Large complex negotiations require special tools to keep them ontrack and productive. Inexperienced negotiators generally measure success by the number of concessions they were able to “win” from their counterparty. This inefficient approach forces people to stick to their position and rarely yields an optimal outcome.
The One-Text Procedure
Enter the wonderful world of the one-text procedure. The key driver of this processes is the use of an unbiased third party to help catalogue real interests of all parties and then facilitate the combined criticism of possible solutions until the best solution is found.
The summary of the processes is:
- Collect the true desires and interests of the participants
- Draft an interim proposal and present it to all participants for criticism
- Participants continually criticize the interim proposals until they can criticize it no more and the facilitator has prepare the best possible solution. It is only at this point that participants can accept or reject the final proposal.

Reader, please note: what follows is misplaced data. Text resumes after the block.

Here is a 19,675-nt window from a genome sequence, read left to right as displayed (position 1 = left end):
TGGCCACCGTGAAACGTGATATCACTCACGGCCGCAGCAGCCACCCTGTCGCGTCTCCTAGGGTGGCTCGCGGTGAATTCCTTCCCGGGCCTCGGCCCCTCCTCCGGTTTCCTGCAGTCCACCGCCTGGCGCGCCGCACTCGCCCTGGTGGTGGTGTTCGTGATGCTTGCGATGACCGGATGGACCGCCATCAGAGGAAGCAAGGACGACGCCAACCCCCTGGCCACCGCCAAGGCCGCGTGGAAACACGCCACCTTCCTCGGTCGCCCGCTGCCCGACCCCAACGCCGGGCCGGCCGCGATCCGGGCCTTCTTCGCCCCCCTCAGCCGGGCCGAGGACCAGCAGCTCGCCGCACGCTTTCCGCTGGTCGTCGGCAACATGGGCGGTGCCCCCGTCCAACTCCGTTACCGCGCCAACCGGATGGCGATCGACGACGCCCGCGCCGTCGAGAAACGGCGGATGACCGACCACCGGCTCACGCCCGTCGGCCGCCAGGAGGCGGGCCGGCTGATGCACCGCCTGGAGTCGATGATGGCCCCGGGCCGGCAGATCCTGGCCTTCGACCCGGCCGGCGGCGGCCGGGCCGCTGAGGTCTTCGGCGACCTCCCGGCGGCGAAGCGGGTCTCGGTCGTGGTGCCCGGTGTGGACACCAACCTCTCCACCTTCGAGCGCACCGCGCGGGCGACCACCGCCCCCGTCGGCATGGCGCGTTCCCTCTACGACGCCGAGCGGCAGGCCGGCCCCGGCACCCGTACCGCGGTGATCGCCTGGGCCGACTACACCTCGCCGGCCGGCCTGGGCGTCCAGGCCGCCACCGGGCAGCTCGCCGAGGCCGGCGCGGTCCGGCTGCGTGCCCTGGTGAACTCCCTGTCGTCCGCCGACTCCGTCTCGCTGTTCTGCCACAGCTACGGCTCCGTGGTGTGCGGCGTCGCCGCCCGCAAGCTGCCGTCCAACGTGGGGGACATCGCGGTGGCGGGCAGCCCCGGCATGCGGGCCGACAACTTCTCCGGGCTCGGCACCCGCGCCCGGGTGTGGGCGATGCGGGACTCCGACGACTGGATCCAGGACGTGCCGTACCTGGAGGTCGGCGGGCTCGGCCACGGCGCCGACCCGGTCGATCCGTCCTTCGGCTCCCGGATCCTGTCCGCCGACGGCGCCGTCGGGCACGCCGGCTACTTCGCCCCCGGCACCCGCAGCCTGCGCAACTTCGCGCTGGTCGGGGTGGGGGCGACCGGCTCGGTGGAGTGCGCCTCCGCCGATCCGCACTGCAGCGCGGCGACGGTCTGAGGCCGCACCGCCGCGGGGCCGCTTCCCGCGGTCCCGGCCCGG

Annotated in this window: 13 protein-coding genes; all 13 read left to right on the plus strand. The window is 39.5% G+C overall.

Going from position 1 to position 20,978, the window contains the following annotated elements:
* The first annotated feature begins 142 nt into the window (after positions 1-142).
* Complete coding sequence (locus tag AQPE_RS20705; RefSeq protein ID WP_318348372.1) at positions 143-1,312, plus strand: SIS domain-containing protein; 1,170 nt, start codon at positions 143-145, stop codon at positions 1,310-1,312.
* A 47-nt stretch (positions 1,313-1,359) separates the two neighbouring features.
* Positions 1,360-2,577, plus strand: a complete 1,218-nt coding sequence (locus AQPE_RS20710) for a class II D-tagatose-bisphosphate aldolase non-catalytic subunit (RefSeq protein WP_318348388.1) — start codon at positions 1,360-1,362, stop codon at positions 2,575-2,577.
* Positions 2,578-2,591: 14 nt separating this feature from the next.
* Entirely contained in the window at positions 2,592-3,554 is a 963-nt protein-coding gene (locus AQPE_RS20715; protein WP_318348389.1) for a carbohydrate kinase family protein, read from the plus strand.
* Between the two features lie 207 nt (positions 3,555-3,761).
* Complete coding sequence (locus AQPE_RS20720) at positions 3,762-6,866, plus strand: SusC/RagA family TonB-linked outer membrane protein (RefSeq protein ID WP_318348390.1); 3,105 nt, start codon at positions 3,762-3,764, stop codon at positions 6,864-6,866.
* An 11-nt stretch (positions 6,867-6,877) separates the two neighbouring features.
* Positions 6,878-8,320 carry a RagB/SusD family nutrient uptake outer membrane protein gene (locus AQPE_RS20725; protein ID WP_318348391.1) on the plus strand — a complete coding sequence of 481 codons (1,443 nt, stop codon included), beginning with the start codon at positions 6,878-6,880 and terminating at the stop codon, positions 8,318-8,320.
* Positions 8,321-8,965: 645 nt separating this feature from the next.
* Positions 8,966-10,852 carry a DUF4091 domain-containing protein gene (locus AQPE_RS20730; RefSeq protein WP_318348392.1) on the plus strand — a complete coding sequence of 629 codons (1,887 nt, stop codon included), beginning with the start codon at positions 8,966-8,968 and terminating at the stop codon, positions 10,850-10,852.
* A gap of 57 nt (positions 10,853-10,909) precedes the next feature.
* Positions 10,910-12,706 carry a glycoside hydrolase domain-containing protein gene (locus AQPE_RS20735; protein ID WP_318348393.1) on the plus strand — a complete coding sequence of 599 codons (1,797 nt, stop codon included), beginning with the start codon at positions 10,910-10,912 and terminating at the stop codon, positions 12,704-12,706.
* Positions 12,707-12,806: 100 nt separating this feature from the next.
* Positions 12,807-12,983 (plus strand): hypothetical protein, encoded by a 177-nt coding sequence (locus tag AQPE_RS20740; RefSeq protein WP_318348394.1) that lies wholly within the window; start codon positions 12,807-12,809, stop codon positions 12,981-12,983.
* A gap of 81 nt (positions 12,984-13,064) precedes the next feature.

Since everyone is working from the facilitator’s draft (participants cannot add, edit or modify themselves), it prevents participants from taking positions and becoming inflexible. By criticizing the drafts of the facilitator, it allows them to criticize the proposal without fear of alienating the other party.
The draft criticism and revision process continues until the facilitator feels the proposal cannot be improved further. It is only at this point that the participants can make a Yes or No decision. This is the process used by the US government when they negotiated the Camp David Middle East piece agreement between Israel (Prime Minister Begin) and Egypt (President Sadat).